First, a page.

• Our stereographs are spread out throughout the photo collection.  I think we should bring them together as a collection, so they can be housed in the correct size plastic slides and acid free container.
  • We should think about digitizing our slides, when we finish the photo collection, because the equipment for viewing them is disappearing.
  • Photo paper we buy for printing our digitized images should always be the same brand as the printer.
  • Sara and I should work together on a proposal for creating an environmentally controlled space to house both the archives and the fine art collection.

Shopping list

  • We should buy those cool little lighted magnifiers for looking at artifacts, and a couple of those little spatulas for turning pages.
  • Determine what we need to buy for proper housing of both the art collection and oversized archives items.
  • A bigger paper cutter to handle to big tagboard sheets we use for phase box making.
  • Keep pushing for more shelf space.

Stray thoughts:  A good student worker job for next year would be to replace the labels on the document boxes.  Some are falling off, others have been scratched out and corrected with pencil as we went along.  I’m thinking it might be a good idea to put numbers on the boxes with a sharpie, to facilitate reshelving (in the right place.)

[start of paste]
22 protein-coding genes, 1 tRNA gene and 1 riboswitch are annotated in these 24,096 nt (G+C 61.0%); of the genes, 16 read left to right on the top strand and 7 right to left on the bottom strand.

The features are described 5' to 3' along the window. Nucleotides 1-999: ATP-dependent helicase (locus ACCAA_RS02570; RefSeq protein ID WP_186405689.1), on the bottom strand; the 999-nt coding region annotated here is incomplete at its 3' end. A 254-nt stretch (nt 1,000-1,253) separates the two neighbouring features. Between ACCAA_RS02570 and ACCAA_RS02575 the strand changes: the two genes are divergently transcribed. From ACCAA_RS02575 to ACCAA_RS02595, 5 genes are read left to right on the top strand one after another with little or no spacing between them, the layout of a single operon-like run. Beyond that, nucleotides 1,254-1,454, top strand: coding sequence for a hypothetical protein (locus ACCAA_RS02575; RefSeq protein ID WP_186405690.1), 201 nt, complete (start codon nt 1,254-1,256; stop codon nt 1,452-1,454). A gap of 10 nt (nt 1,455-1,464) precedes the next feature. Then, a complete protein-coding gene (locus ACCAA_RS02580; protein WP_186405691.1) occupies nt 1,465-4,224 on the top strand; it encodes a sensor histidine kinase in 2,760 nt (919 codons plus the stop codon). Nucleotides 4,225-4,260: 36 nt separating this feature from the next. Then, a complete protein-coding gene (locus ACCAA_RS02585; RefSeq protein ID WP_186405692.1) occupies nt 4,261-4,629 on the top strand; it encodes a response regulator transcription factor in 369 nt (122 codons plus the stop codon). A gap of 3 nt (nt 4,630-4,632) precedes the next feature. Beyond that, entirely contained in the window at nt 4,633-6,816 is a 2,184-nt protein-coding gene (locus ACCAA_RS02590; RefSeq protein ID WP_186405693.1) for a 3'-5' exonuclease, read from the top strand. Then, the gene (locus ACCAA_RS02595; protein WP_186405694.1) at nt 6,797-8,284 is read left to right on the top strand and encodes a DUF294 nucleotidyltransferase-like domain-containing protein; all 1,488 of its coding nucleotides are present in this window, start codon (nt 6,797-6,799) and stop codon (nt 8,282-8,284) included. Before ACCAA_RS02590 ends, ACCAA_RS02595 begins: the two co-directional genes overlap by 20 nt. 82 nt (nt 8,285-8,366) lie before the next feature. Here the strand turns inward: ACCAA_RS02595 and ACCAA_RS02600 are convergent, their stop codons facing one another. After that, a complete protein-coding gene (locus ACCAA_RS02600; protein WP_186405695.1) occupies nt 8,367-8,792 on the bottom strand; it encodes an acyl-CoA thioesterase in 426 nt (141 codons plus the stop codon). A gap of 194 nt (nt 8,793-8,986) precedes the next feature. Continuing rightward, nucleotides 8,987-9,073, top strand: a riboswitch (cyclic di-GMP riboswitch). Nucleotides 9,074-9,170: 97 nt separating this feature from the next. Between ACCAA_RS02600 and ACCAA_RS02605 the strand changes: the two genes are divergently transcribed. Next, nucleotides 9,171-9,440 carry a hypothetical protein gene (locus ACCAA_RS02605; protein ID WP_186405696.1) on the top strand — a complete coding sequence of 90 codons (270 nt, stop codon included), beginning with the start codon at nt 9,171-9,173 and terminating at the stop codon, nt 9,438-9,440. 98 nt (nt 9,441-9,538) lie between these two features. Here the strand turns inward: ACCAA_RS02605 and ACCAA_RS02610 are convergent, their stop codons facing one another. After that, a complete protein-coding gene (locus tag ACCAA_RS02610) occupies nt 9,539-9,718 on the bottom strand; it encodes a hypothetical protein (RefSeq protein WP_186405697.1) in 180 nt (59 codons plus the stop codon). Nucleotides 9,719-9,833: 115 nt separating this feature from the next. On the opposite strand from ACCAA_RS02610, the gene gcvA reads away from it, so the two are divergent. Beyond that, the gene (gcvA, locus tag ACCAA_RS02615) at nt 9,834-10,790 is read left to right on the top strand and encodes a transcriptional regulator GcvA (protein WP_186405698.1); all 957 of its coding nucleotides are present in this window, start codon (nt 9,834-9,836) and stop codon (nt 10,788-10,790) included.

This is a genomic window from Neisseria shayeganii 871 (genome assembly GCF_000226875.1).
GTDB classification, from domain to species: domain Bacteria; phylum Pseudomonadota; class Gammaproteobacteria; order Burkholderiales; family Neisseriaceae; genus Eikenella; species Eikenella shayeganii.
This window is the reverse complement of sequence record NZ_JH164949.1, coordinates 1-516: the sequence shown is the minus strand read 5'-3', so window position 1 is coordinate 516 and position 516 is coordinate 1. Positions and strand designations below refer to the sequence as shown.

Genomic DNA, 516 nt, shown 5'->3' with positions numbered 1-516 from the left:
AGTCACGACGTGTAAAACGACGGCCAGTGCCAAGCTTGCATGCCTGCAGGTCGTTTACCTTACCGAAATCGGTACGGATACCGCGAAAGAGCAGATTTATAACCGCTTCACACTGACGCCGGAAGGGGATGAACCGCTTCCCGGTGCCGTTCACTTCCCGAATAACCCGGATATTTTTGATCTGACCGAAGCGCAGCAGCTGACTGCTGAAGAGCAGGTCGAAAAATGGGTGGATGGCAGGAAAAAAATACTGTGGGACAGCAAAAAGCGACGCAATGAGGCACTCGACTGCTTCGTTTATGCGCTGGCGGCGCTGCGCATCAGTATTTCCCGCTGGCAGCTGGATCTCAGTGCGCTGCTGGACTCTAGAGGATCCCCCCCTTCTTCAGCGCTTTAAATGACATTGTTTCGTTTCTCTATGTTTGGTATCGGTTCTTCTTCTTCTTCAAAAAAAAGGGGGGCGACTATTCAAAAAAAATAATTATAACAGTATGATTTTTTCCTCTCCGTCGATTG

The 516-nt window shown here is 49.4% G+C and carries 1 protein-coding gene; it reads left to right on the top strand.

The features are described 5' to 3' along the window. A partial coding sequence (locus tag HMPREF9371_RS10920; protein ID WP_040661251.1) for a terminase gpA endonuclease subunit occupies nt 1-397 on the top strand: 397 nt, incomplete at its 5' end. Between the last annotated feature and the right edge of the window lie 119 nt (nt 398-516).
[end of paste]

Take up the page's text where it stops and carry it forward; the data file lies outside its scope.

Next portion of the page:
That’s it for a couple of weeks, I’m off birdwatching!

AT vs Archon

May 10, 2007

We had a College Archivists Roundtable (CAR) meeting yesterday. Becky Simmons of RIT had been comparing and evaluating Archivists Toolkit and Archon, another open source system made available by the U of Illinois. She demonstrated them both. The Archon interface is much more user friendly, and your finding aid is web ready when you are finished. It doesn’t have the management features that I am so happy with on AT. I’m still very happy with the accessions and name modules that helps me keep track of “the piles”.

The AT demo made me aware that I need to go back and read the manual to figure out the parts of it that I haven’t taked advantage of yet. My way is to jump in and get as far as I need to to accomplish the immediate goal, and forget to go back for the in depth view. I see spending a happy summer becoming closer to AT.

Becky made the comment that it seems possible to use AT for the “work” and then load the finished EAD into Archon to make the webpage. That seems like a good idea.

It’s always so great to get together with my Archives Buddies. I learn so much from them. But I already miss my student workers. I have four graduating.

Putting the list on the history of campus buildings on the website, and posting a message to the faculty and staff listservs was by far the best PR I have every done. I was even complimented by a member of the library staff, who, I’ll bet, never had reason to look at the Archives webpage before. I think everyone on campus went in to at least look at the building they are in.